Volvo Ocean Race
When new acquaintances find out I’m interested in sailing, they often say something helpful and supportive, like:
“Sailing? You’re kidding. That’s like watching the grass grow!”
In a conciliatory tone, I usually reply: ”You are thinking of Golf.“
I then send them video clips of the Volvo Ocean Race.
In case you’ve been out golfing a lot this past decade, let me give you the memo on this event:
The VOR is a grueling, 39,000 mile sail race that circumnavigates Earth, the planet most of us currently live on. The VOR is literally the race Columbus and Magellan dreamed of, and would die for.
That’s only a three-minute teaser. Remember, there’s 38,999 miles to go, so here’s the link to the full-length video that will give you the play-by-play for the 2011 – 2012 Volvo event. Got that? Now let’s talk boats!
Volvo Open 70
The competing VOR teams sail boats that all comply with design specs under Volvo Open 70 Rule V3-V4 (the “VO-7o Class”). These boats are carbon-fiber light but they’re also tough-as-nails, and amazingly fast. They have an innovative canting keel, a flat, beamy hull-and-backside for planing, daggerboards for stability, and dual rudders.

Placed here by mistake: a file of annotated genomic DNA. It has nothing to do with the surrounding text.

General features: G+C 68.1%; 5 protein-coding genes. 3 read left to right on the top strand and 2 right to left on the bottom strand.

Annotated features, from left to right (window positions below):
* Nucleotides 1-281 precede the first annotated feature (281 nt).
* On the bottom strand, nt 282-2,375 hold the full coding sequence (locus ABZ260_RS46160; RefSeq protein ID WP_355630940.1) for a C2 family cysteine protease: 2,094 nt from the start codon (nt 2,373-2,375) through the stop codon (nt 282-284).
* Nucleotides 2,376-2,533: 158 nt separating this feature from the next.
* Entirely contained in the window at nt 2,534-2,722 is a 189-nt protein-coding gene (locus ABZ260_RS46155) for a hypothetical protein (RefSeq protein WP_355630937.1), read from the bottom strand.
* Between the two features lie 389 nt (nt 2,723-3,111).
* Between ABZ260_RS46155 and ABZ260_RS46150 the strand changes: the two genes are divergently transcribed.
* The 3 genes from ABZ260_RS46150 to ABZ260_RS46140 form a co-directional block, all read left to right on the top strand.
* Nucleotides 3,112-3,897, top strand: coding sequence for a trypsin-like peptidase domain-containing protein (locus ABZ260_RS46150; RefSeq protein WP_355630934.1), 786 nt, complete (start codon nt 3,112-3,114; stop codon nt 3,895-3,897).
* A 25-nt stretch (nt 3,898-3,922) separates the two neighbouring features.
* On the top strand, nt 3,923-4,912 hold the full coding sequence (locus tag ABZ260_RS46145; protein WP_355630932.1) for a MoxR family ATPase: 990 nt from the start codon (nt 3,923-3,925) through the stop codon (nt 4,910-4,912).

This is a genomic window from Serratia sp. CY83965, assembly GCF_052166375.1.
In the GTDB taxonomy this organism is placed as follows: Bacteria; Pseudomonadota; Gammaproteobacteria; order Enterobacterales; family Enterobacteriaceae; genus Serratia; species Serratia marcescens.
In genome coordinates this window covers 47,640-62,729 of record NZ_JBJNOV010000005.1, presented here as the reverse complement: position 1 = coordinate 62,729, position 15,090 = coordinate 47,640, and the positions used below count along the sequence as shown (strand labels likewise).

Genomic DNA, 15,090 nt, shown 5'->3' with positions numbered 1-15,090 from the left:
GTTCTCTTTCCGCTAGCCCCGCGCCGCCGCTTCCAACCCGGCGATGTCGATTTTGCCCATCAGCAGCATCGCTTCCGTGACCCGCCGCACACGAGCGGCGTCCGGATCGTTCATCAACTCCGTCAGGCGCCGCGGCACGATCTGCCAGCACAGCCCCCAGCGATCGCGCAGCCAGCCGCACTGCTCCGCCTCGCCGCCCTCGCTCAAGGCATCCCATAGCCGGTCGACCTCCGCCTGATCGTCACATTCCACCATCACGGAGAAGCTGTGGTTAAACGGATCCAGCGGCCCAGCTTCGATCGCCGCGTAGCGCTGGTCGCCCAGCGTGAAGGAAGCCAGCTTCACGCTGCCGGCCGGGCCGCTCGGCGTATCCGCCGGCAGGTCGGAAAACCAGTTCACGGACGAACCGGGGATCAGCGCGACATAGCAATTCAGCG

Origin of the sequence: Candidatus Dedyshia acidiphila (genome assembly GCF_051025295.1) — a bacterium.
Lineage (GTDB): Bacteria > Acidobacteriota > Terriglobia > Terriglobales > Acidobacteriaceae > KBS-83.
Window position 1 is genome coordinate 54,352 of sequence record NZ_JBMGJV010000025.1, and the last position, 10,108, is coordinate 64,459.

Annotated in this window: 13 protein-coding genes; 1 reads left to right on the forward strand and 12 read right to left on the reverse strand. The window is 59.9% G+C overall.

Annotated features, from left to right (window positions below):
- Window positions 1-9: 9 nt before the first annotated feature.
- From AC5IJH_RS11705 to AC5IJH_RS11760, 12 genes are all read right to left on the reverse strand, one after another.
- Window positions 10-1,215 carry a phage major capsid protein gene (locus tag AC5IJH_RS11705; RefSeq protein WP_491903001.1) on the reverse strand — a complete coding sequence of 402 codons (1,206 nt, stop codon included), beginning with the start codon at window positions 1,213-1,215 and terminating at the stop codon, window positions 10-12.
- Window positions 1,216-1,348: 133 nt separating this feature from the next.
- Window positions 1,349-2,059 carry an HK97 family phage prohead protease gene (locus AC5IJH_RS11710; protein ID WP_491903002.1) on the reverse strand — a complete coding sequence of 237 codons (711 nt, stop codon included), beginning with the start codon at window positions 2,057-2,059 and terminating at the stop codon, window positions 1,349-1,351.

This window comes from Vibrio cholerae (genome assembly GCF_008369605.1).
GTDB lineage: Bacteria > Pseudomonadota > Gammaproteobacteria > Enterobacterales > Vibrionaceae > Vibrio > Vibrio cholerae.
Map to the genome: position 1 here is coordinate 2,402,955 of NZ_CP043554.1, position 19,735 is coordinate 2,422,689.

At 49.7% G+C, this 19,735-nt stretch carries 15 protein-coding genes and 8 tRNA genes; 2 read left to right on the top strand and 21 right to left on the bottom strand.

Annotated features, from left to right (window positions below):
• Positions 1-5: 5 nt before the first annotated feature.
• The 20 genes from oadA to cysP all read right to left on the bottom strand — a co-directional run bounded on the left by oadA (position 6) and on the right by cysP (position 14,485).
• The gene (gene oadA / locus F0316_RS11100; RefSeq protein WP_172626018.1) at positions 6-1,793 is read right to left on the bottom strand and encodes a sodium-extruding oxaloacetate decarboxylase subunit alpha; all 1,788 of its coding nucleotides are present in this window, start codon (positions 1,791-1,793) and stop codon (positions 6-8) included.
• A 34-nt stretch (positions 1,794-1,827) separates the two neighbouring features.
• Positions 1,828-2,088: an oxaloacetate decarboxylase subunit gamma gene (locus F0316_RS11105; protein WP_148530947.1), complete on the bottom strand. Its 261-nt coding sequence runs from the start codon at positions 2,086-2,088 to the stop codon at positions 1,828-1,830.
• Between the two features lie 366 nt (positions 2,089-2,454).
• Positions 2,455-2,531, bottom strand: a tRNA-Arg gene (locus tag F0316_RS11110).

This is super-stuff skippers drool over.
I know you’re wondering to yourself: “Jane, how fast are these puppies? How do VO-70′s stand up to the Rigors of extreme Racing?” Well kids, the numbers don’t lie; VO-70′s are the alpha dogs of any multiclass race pack. In 2006 a VO-70 set the World 24-hour speed record, and last year the Abu Dhabi VO-70 team won the Fastnet Race with the Best Monohull Time in History (on this planet, anyway). Is that good enough for you?
Well, all good things come to an end unfortunately; the VO-70 Rule will retire in 2012. However, sailors know that in the few short years VO-70 ruled the Volvo, those VO-70 boats and their sail teams burned a new white-hot page into the history of sailing. For many who watched with eyes wide and mouth open, “VO-70” earned a spot as a true contemporary legend. The Open 70 had the right stuff to inspire a generation of new sailors worldwide.